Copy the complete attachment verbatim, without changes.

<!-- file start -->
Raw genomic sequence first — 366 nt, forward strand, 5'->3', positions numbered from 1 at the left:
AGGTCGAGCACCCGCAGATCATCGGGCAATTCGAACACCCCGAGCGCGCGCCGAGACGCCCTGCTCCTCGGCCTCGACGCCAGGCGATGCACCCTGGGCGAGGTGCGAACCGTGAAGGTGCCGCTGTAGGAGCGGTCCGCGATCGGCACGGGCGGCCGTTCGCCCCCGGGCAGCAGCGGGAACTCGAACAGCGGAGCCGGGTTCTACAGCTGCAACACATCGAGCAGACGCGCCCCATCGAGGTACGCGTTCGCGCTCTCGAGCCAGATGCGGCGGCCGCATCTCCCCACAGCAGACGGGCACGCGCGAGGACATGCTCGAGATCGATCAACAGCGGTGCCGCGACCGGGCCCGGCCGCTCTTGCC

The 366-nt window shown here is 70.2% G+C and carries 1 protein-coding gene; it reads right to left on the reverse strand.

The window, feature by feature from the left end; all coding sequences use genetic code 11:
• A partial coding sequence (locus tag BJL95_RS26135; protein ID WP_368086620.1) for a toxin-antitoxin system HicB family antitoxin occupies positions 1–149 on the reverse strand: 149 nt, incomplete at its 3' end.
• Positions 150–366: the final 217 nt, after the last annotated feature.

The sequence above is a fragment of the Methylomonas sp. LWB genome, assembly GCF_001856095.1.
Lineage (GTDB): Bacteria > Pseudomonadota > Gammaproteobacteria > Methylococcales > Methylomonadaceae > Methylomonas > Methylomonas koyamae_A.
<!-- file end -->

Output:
Raw genomic sequence first — 366 nt, forward strand, 5'->3', positions numbered from 1 at the left:
AGGTCGAGCACCCGCAGATCATCGGGCAATTCGAACACCCCGAGCGCGCGCCGAGACGCCCTGCTCCTCGGCCTCGACGCCAGGCGATGCACCCTGGGCGAGGTGCGAACCGTGAAGGTGCCGCTGTAGGAGCGGTCCGCGATCGGCACGGGCGGCCGTTCGCCCCCGGGCAGCAGCGGGAACTCGAACAGCGGAGCCGGGTTCTACAGCTGCAACACATCGAGCAGACGCGCCCCATCGAGGTACGCGTTCGCGCTCTCGAGCCAGATGCGGCGGCCGCATCTCCCCACAGCAGACGGGCACGCGCGAGGACATGCTCGAGATCGATCAACAGCGGTGCCGCGACCGGGCCCGGCCGCTCTTGCC

The 366-nt window shown here is 70.2% G+C and carries 1 protein-coding gene; it reads right to left on the reverse strand.

The window, feature by feature from the left end; all coding sequences use genetic code 11:
• A partial coding sequence (locus tag BJL95_RS26135; protein ID WP_368086620.1) for a toxin-antitoxin system HicB family antitoxin occupies positions 1–149 on the reverse strand: 149 nt, incomplete at its 3' end.
• Positions 150–366: the final 217 nt, after the last annotated feature.

The sequence above is a fragment of the Methylomonas sp. LWB genome, assembly GCF_001856095.1.
Lineage (GTDB): Bacteria > Pseudomonadota > Gammaproteobacteria > Methylococcales > Methylomonadaceae > Methylomonas > Methylomonas koyamae_A.